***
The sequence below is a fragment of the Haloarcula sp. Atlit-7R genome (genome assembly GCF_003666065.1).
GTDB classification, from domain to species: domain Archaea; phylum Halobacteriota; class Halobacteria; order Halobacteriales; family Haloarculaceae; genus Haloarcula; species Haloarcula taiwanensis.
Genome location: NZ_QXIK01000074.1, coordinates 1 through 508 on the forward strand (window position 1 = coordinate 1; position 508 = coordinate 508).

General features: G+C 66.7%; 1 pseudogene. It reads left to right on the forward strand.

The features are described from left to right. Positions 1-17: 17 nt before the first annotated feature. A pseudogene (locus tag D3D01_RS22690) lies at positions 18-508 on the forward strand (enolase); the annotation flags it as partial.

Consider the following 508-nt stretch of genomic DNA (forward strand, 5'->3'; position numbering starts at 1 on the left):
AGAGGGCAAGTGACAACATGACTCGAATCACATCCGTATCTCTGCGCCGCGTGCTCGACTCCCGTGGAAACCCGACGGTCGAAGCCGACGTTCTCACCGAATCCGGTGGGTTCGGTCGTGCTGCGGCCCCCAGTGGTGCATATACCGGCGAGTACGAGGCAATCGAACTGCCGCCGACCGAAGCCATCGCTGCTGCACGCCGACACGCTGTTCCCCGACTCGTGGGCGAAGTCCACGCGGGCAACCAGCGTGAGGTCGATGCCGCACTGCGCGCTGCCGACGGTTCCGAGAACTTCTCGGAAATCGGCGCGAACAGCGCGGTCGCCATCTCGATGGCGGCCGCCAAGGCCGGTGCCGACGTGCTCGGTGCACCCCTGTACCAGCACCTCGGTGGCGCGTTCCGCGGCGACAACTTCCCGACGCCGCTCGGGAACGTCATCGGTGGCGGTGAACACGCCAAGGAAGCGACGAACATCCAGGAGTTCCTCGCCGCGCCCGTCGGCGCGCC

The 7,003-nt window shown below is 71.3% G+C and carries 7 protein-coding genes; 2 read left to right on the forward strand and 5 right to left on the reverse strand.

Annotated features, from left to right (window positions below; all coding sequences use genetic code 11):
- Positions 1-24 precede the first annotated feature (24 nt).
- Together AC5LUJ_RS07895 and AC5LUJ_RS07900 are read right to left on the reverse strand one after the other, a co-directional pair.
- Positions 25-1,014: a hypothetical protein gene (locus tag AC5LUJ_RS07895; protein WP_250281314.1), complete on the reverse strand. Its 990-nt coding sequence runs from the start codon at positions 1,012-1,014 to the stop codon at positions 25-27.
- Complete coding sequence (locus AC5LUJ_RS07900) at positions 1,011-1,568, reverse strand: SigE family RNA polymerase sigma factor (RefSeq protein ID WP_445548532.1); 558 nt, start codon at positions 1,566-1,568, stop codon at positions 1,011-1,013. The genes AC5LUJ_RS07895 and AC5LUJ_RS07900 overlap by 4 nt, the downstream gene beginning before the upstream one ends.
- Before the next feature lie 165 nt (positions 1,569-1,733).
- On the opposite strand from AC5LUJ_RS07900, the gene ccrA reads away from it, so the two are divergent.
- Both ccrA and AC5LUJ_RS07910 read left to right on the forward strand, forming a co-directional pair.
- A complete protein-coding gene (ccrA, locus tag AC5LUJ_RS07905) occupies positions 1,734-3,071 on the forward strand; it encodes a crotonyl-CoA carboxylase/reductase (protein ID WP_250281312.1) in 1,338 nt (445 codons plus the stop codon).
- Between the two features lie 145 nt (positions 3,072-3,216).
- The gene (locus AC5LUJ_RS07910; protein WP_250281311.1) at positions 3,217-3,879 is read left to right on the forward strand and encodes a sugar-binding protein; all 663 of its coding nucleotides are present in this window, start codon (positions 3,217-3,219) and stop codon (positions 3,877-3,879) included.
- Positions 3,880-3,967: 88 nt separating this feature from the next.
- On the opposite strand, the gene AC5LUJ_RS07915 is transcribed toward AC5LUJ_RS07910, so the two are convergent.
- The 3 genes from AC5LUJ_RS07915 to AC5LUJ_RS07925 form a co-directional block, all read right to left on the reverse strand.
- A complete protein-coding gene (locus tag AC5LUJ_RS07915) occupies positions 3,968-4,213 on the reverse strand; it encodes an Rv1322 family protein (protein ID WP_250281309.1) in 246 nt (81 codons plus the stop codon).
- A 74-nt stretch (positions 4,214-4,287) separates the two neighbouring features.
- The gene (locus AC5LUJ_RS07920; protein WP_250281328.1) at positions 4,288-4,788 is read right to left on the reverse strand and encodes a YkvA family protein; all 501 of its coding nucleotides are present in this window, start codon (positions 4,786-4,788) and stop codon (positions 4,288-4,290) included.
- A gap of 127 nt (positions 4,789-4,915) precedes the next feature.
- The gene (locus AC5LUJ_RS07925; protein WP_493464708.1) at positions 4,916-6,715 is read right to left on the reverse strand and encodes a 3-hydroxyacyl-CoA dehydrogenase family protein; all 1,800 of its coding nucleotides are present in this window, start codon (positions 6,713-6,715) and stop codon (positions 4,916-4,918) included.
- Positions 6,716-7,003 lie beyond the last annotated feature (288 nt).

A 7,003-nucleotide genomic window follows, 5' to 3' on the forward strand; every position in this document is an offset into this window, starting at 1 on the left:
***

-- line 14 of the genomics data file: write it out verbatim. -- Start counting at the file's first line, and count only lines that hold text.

- Before the next feature lie 165 nt (positions 1,569-1,733).